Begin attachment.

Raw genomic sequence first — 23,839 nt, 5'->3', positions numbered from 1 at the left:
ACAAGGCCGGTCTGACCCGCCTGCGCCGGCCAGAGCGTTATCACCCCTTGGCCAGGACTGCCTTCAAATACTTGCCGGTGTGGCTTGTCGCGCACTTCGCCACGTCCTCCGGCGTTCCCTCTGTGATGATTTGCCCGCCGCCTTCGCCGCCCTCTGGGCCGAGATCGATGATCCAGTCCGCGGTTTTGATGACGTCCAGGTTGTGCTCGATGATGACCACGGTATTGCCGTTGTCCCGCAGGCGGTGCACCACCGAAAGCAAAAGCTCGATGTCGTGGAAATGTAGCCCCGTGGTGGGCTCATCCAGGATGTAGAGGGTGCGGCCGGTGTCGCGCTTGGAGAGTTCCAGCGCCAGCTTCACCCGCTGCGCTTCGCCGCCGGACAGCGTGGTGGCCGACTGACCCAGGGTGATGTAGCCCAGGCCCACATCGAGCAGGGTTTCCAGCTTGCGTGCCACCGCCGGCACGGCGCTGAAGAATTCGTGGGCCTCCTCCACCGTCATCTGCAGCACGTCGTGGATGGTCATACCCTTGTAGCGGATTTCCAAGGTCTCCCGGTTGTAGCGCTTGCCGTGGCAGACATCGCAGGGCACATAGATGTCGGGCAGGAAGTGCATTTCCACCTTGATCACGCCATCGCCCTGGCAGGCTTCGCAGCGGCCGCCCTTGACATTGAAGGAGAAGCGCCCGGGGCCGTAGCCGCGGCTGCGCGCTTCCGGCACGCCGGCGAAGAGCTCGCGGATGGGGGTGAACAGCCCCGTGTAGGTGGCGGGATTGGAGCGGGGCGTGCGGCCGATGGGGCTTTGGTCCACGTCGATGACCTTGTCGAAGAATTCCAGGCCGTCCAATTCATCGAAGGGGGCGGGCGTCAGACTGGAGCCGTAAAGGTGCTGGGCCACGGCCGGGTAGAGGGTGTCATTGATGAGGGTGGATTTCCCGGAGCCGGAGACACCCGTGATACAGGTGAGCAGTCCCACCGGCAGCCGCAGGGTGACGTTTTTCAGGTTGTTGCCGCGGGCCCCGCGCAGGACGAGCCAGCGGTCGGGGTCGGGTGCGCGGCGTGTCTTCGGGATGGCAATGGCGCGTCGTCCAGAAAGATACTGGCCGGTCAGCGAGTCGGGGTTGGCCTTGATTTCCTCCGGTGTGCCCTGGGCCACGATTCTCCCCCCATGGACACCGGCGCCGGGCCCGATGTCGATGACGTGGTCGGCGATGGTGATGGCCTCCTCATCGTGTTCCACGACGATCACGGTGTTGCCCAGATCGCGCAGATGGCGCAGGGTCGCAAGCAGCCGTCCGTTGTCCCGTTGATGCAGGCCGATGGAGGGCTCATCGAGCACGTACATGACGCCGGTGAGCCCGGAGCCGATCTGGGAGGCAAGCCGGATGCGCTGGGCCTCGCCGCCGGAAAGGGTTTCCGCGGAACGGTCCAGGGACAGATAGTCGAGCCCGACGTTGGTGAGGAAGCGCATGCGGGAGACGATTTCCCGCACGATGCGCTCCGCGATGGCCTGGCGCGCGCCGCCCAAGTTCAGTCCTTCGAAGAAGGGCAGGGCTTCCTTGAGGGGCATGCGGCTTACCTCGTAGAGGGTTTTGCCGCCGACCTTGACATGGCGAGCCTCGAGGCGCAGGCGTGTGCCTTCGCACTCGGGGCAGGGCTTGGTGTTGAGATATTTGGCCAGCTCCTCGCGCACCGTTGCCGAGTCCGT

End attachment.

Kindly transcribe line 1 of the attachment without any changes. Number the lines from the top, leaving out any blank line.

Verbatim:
Raw genomic sequence first — 23,839 nt, 5'->3', positions numbered from 1 at the left: